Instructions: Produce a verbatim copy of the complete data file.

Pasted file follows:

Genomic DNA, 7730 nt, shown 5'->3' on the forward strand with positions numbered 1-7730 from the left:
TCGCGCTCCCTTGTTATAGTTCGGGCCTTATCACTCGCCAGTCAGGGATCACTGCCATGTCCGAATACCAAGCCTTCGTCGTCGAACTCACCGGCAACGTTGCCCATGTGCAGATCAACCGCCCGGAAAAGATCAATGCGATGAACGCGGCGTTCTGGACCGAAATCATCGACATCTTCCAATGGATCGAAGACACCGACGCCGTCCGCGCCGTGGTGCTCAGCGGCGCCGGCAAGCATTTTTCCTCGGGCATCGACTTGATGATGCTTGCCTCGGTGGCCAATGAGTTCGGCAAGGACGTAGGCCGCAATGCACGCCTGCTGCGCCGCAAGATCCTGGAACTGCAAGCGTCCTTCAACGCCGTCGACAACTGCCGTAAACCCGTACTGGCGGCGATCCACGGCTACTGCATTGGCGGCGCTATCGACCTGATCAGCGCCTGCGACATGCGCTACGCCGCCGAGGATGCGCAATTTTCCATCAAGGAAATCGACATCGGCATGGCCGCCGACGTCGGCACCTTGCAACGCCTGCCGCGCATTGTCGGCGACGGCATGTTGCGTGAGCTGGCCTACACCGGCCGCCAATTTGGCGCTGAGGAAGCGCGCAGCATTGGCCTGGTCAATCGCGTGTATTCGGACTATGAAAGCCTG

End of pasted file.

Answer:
Genomic DNA, 7730 nt, shown 5'->3' on the forward strand with positions numbered 1-7730 from the left:
TCGCGCTCCCTTGTTATAGTTCGGGCCTTATCACTCGCCAGTCAGGGATCACTGCCATGTCCGAATACCAAGCCTTCGTCGTCGAACTCACCGGCAACGTTGCCCATGTGCAGATCAACCGCCCGGAAAAGATCAATGCGATGAACGCGGCGTTCTGGACCGAAATCATCGACATCTTCCAATGGATCGAAGACACCGACGCCGTCCGCGCCGTGGTGCTCAGCGGCGCCGGCAAGCATTTTTCCTCGGGCATCGACTTGATGATGCTTGCCTCGGTGGCCAATGAGTTCGGCAAGGACGTAGGCCGCAATGCACGCCTGCTGCGCCGCAAGATCCTGGAACTGCAAGCGTCCTTCAACGCCGTCGACAACTGCCGTAAACCCGTACTGGCGGCGATCCACGGCTACTGCATTGGCGGCGCTATCGACCTGATCAGCGCCTGCGACATGCGCTACGCCGCCGAGGATGCGCAATTTTCCATCAAGGAAATCGACATCGGCATGGCCGCCGACGTCGGCACCTTGCAACGCCTGCCGCGCATTGTCGGCGACGGCATGTTGCGTGAGCTGGCCTACACCGGCCGCCAATTTGGCGCTGAGGAAGCGCGCAGCATTGGCCTGGTCAATCGCGTGTATTCGGACTATGAAAGCCTG